Photo of Cherie Braden

APA Member Interview: Cherie Braden

Cherie Braden is a graduate student in philosophy at the University of Colorado Boulder and an affiliated scholar in philosophy at Kenyon College.

Tell me about yourself.

I love epistemology and other puzzles. I also love people. Not all people. Some of them. I contain myself. Isn’t that funny? You can contain yourself. Don’t believe yourself when you say you can’t. That is, don’t believe yourself when you say you can’t contain yourself. I’m not sure what you should believe when you say you can’t believe yourself.  I enjoy good-natured shenanigans.

What are you writing at the moment?  

I am co-editing (with Branden Fitelson and Rodrigo Borges) a festschrift of epistemology essays in honor of my mentor and favorite philosopher, Peter D. Klein. Thanks to Peter’s unforgettable influence on the field, we have an excellent group of contributors. Look for this volume in 2018.

This is a short exercise in giving up control over the speed at which you read. It requires patience. I also write for Tropics of Meta.

And philosophical writing? Forthcoming.

If you could wake up tomorrow with a new talent, what would you most like it to be?

Mind reading. I like to fix things.

If a crystal ball could tell you the truth about yourself, your life, the future, or anything else, what would you want to know?

I would want to know for certain that there are men in this world who fully appreciate and respect the human dignity of women—in public, in private, when all alone in front of their computer screens, and in their hearts of hearts (where the first set of hearts is smaller than the second set). I take it on faith that there are, but wouldn’t it be nice to answer the skeptic on this one?

What is your favorite film of all time? 

Beyoncé’s Lemonade.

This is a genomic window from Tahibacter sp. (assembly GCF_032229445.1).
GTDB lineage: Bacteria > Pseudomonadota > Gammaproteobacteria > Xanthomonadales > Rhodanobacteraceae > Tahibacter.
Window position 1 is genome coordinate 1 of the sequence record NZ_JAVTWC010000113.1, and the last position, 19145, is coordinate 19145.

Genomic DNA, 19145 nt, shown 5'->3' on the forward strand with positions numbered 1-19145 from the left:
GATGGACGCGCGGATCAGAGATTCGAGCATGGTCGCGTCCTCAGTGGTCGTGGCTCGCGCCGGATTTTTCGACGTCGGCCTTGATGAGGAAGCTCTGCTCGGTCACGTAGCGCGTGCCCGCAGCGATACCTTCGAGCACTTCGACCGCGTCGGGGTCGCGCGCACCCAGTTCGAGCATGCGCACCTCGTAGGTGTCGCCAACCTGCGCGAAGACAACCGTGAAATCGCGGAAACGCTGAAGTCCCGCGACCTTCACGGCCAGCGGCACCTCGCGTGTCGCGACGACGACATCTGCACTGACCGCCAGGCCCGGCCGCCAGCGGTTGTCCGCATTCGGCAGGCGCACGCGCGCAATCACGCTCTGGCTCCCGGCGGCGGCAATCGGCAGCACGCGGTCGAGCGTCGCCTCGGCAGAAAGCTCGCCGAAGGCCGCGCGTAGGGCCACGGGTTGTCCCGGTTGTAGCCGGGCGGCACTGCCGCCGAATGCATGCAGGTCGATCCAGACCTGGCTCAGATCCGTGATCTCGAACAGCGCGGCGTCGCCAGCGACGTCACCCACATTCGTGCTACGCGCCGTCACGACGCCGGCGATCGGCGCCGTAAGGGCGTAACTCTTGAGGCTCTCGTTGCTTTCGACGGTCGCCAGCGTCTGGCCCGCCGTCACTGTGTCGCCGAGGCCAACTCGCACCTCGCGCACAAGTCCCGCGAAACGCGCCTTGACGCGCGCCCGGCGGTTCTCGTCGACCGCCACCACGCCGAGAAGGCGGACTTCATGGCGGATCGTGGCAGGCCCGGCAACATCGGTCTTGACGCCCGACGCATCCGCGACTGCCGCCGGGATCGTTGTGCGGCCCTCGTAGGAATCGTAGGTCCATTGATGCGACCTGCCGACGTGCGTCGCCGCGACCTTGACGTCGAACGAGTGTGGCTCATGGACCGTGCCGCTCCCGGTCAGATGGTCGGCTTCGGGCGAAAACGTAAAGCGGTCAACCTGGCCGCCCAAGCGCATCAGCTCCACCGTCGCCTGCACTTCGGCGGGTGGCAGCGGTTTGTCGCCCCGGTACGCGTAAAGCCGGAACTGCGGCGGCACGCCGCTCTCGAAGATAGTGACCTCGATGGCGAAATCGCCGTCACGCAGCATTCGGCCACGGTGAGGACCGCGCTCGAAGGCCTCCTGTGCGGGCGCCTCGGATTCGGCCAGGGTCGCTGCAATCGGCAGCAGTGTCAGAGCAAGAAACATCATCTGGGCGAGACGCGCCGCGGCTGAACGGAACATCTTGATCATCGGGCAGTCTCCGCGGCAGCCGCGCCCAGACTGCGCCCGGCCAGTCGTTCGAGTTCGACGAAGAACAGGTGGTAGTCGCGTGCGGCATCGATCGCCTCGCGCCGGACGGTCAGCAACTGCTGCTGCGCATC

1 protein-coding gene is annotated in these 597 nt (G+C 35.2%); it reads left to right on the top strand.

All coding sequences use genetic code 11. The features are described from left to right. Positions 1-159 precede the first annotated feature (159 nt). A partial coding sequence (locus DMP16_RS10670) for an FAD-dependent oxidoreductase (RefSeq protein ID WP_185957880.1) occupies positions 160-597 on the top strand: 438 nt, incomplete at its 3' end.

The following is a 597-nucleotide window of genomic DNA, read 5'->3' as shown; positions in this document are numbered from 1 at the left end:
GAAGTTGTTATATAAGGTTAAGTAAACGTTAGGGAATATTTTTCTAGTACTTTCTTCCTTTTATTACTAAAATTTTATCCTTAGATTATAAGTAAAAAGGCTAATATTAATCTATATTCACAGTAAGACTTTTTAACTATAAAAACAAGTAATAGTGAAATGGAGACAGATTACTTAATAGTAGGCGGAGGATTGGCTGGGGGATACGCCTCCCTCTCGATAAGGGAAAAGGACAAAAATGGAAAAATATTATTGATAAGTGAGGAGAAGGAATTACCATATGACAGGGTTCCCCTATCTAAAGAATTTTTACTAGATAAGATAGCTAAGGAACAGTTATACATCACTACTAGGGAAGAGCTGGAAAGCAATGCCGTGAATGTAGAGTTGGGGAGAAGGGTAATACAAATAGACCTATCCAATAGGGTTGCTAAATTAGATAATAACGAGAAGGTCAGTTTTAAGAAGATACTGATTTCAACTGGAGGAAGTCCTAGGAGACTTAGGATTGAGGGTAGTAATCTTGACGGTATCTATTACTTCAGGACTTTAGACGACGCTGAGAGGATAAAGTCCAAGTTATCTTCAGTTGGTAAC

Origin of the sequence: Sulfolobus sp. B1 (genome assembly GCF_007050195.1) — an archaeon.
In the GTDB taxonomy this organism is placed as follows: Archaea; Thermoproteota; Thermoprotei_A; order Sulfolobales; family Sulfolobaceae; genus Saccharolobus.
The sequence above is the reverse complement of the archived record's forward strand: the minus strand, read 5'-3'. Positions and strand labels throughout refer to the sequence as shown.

What advice do you wish someone had given you?

I tend to ignore advice and learn things the hard way. I may well have been given this advice. But here you go.

  1. I have come to believe that nothing really makes sense to people except the things they already know. If you’re saying something new, it isn’t going to make perfect sense to everyone. That isn’t to say you should be an obscurantist or you should disregard criticism. Of course you should try to be comprehensible. But there is nothing wrong with asking your readers to stretch for something that is not beyond reach, even though they won’t always do it.
  2. If you think, “I’ll play the game now, and I’ll do it my way later,” good luck with that. We do things the way we practiced them. I learned that from choir.

What’s your top tip or advice for APA members reading this?

There are many more problem-solving jobs in this world than there are good problem solvers. (“What? That’s not advice.” Better cookie next time.)

Don’t pretend that you don’t know what people mean when you do know but they didn’t say it your way (or correctly). That’s cheap.

Don’t clap for fish. You have dignity. Doing what you must is not the same as clapping for fish.

Being good is more important than being good at things. Subsume efforts at the second under efforts at the first.

Never give up.

We are responsible for the happiness of others. But happiness is also overrated. Love is most of what we need.

I think it might be nice if each person thought of herself, “I am capable of pulling myself up by my own bootstraps,” but realized of everyone else that this isn’t possible.

Read more about Cherie here

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This section of the APA Blog is designed to get to know our fellow philosophers a little better. We’re including profiles of APA members that spotlight what captures their interest not only inside the office, but also outside of it. We’d love for you to be a part of it, so please contact us via the interview nomination form here.